A resume is more than just a list of the jobs you’ve held. It’s your ticket to the career you’ve always dreamed of having. Double check the sections of your resume format against this checklist to ensure that you’ve included all the information you need to impress potential employers.
Contact Information and Summary Statement
It might seem like a given, but your resume format should always begin with your name and contact information. Think of this section as your introduction, and let the reader know your name and how to reach you by email and phone.
Keep your email address as professional as possible. It’s perfectly acceptable to use your personal cell phone number on your resume as well as your business phone. If you’re uncomfortable including your home street address on your resume, remember that this information is not necessarily required. Include the city and state in which you reside, however.
After your contact information, include a short paragraph summarizing how you can contribute to the organization. This section should be four to six lines in length. Remember that it does not have to be written in complete sentences. The key is to be as concise as possible.
Expertise and Skills
Add an expertise and skills section that includes applicable job-related skills in an easy-to-parse resume format. Use keywords in this section so that search engines will find your resume, and incorporate them naturally within the text to make it easier for employers to read. Consider using a table format with three to eight short phrases in each column.
The experience section is the place to list the jobs you’ve held and to explain any gaps in employment. It’s appropriate to include relevant volunteer work in this section. If you have a gap in employment history because of education or participation in armed forces, briefly list it here. Add more detail about education in the education section.
Consistency is key, so order this section chronologically. If you have previous work experience in other fields, only include experience that’s relevant to the job to which you’re applying. Use your best judgment when deciding if you should include a prior position or not.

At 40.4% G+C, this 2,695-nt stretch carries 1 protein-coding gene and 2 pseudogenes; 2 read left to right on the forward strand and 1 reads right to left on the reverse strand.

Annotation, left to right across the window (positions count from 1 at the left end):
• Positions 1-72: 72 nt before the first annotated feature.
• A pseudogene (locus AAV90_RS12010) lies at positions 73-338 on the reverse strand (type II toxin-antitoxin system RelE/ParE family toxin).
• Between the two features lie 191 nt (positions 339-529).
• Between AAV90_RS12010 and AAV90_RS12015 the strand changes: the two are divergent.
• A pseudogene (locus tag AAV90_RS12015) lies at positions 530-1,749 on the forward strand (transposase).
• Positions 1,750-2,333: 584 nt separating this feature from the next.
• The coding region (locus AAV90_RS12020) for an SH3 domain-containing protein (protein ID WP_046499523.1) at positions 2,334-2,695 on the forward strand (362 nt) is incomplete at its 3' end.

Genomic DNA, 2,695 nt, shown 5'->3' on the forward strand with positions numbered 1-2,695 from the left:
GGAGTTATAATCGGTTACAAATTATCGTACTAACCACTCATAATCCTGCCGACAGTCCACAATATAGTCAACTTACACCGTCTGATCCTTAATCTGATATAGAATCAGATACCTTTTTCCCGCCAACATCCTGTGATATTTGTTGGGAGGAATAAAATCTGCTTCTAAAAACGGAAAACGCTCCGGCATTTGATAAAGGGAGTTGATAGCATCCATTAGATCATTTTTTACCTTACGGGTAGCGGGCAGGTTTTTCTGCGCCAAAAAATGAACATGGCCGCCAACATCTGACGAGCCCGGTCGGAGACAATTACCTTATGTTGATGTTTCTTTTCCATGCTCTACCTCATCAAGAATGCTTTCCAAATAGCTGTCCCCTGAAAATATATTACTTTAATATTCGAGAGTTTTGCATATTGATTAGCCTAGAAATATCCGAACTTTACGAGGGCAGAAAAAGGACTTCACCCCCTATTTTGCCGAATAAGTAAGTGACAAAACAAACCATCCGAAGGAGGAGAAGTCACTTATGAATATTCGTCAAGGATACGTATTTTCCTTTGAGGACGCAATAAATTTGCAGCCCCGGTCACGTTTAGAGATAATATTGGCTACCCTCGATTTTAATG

Education and Certifications
The education section is placed in different places of your resume format depending on whether or not you have experience in your field. Recent graduates with no experience should include an education section in lieu of an experience section. In this case, list graduation dates, grade point averages and any involvement in relevant college organizations and internships.
If you have graduated and have some experience to list, incorporate your education section after your experience section. In this scenario, graduation dates are less important because your experience will speak to your abilities instead. It’s appropriate to leave out your GPA if you graduated years ago. Include ongoing or continuing education to show your dedication to developments in your field.
Regardless of where you place the education section, list all education and certifications in reverse chronological order from the most recent to the oldest obtained. If you are currently working toward a degree, certification or license, include the anticipated completion date.
Professional Memberships and Affiliations
Just like listing ongoing and continuing education, adding professional memberships and affiliations to your resume format shows your dedication to the industry. Include relevant groups and affiliations in this section. If you no longer belong to a relevant organization, leave it off the list unless you held a position of authority or leadership within the organization.
For more ideas to spruce up your resume, you may find the tips on LiveCareer useful.